Irreconcilable Differences


He Refused To Get A Vasectomy, So I Left Him

I gave birth four times. It was his turn.

Vasectomy Time

I gave birth four times. Out of my body. They were all big bruisers, 9 pounds at least and a few bigger. My babies gave me love and joy and purpose and a bad back and hemorrhoids. I was not mad about the bad back because I loved every epidural that made my birth story a love story. I was not mad about the hemorrhoids. Ok that’s a lie... I’m sort of mad about the hemorrhoids. But I accept these hemorrhoids as payment. I was also not mad about the hair loss, the diastasis recti that pulled apart my fledgling abdominal muscles and put an end to my dream of six-pack abs. I was not mad about the bleeding nipples, or that first tarry baby poop that came out of nowhere, the sleepless nights. I was only mad that my husband would not get a vasectomy when we were done having babies. And so I left him.

We were 28 years old when I delivered my fourth baby. I was happy with that number of children, so happy that I was terrified that I might get pregnant again. I took at-home pregnancy tests all the time, almost straight after I got home from the hospital. My fourth baby was my fifth gestation, the nurses continuously reminded me, because I had gone through a miscarriage between my second and third sons. I didn’t know I was pregnant that time thanks to the IUD inside my body, but not even that IUD could keep out my husband’s sperm.

We were 28 together and parents of four together and ready to move on to the next stage together. We shared the babies together, except this too was a lie. I thought it was his turn to get a vasectomy, and he thought it was still my turn to deal with things because it was never not my turn to deal with things. We were not together on this. I really needed him to get a vasectomy. I didn’t want to get pregnant again; this I knew for sure. I was done being pregnant for good. These pregnancies that always felt like they were just mine and never his had become my whole life. Of course, they became my whole life — I wanted them to become my whole life once I was pregnant. It was the before part that was different. The months before I found out I was pregnant, when I was always in the middle of wanting something else.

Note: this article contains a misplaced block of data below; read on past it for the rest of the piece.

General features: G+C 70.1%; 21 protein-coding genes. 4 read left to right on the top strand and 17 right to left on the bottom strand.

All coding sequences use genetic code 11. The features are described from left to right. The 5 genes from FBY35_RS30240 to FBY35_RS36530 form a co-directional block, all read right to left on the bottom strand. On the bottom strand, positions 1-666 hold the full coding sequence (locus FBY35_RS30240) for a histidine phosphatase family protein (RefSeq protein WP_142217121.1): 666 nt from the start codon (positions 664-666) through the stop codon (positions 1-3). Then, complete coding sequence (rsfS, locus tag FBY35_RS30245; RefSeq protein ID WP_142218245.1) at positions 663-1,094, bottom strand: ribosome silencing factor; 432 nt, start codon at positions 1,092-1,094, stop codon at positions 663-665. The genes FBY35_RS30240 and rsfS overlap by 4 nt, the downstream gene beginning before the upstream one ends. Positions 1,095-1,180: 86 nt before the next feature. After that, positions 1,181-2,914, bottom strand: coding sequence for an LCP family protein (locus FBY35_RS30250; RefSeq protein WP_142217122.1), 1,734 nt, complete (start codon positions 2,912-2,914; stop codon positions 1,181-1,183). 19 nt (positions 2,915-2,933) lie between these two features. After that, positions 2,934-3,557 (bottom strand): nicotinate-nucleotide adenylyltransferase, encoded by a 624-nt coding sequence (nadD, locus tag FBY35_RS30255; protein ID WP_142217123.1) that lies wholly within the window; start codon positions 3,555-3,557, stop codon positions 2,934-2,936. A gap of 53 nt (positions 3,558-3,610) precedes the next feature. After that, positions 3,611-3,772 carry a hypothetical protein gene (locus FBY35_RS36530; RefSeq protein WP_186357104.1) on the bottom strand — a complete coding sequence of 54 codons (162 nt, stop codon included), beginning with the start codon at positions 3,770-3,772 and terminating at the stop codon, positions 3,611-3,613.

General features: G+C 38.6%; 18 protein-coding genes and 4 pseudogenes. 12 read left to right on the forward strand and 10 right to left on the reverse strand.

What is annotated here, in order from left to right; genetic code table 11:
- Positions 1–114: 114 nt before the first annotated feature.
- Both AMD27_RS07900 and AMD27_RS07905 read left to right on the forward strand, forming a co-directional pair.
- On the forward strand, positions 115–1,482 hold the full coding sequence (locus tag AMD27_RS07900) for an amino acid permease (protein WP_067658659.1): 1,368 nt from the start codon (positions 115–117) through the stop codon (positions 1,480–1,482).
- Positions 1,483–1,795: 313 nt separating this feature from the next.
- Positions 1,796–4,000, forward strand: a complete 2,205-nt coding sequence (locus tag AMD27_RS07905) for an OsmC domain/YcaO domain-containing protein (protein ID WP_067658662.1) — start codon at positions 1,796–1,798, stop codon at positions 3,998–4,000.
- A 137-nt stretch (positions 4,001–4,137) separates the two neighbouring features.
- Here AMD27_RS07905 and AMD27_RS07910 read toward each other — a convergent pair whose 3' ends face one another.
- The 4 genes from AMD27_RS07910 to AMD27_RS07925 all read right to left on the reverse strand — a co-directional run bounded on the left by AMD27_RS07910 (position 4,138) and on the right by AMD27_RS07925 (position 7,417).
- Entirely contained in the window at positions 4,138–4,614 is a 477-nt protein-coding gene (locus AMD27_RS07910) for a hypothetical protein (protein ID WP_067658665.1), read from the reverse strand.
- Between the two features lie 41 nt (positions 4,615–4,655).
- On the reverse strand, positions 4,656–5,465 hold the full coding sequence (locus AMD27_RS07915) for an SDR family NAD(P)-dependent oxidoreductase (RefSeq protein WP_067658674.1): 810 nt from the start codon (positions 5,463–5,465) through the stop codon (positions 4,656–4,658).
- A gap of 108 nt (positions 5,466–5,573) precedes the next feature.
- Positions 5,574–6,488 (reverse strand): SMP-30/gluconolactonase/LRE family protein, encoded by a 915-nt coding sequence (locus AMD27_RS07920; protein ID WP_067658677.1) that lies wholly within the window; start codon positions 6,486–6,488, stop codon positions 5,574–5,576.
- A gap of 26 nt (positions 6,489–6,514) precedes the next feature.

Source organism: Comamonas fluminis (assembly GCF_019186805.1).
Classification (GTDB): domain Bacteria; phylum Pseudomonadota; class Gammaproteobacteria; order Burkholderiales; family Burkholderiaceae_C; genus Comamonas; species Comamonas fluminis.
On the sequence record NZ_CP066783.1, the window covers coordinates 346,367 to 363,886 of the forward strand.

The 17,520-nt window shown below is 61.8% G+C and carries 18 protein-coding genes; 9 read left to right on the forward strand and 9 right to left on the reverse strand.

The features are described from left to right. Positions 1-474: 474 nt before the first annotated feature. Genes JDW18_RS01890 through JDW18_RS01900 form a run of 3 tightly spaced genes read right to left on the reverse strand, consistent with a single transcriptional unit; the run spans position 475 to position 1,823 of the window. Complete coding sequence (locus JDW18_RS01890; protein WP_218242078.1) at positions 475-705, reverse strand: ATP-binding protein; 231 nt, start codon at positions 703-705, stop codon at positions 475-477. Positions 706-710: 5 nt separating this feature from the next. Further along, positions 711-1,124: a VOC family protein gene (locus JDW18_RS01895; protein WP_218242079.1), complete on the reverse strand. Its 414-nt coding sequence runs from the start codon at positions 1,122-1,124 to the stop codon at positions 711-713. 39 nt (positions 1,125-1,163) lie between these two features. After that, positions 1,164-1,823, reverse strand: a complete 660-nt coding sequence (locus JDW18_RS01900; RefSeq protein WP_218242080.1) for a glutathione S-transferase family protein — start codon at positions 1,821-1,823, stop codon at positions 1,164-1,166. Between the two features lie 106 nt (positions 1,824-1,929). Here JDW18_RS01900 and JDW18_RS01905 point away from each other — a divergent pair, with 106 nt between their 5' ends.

I will tell you that I thought he owed me a vasectomy. I felt like giving birth four times had earned me a little credit.

For instance, applying to go back to university to finally get the education that was allegedly “on hold,” once and twice and three times. Then there I was, pregnant. The cute sitcom life I was planning for all of us, living in the family townhouses on campus with other moms going back to school. Taking turns watching one another’s kids while we took classes, studying together, talking about books and life and people who are older than 3, that sitcom dream was gone. Every time, just gone. Every pregnancy started up a different kind of sitcom, one that I always ended up liking, sure, but it wasn’t the one I thought I would watch. This life stopped the other one for me.

I also noticed that my pregnancies didn’t really stop my husband’s life. He still went to concerts with his friends. He spent Saturdays at his dad’s house, where they talked about renovating the basement and drank beer around the pool. He worked at jobs where he got to go for fun staff lunches that made me more jealous than anything. A lunch, in an air-conditioned restaurant. Ordering a full meal plus an appetizer and possibly even a dessert. Stretching out on a banquette with his limbs to himself. I could barely stand it.

I will tell you that I thought he owed me a vasectomy. I felt like giving birth four times had earned me a little credit. That his vasectomy would be easier than my tubal ligation. That our youngest baby was just 2 months old, and I was still so tender, still so bruised and tired and needed by my babies that I could not possibly stop it all for surgery.

He did not think he owed me a thing. Not a ride to work, not a word of kindness, and most certainly not a vasectomy.

He did not agree. He refused. I cried but I knew better than to beg. I had been well-trained to watch for the signs from him by that point. Don’t start. I booked my tubal ligation. He went away for a work weekend in New Orleans. He left his phone behind and sent his mother to watch over me. She said, over and over, “You have to understand” about all of the things I was slowly starting to decide I did not want to understand.

Because the vasectomy, it woke me up. I saw him then. I saw me, too, which was worse. I saw that I made myself small for him. That his eyes slid past me always. That I was a prop in a life he talked about at the pub but never wanted to live in. That he did not think he owed me a thing. Not a ride to work, not a word of kindness, and most certainly not a vasectomy.

I had my tubal ligation. My mother picked me up from the hospital, my four sweet boys in their car seats and booster seats. Lined up all neat, waiting for me to heal. I healed fine; I was lucky.

I did not leave my husband for two full years. Not technically. My body stayed in the house, and my teeth gritted down to nubs, and I told everyone we were happy, so happy. My babies started to sleep through the night; my nipples healed. My hair grew back. I found my way.

When we left, the boys and I left together. We built a different life together. His decision not to have a vasectomy freed me. No more pregnancy tests. No more changing the channel on the life I thought I was planning. Just this life we were picking for ourselves.

He had a vasectomy years later. After another new baby, another new life. It was, I supposed he finally understood, his turn.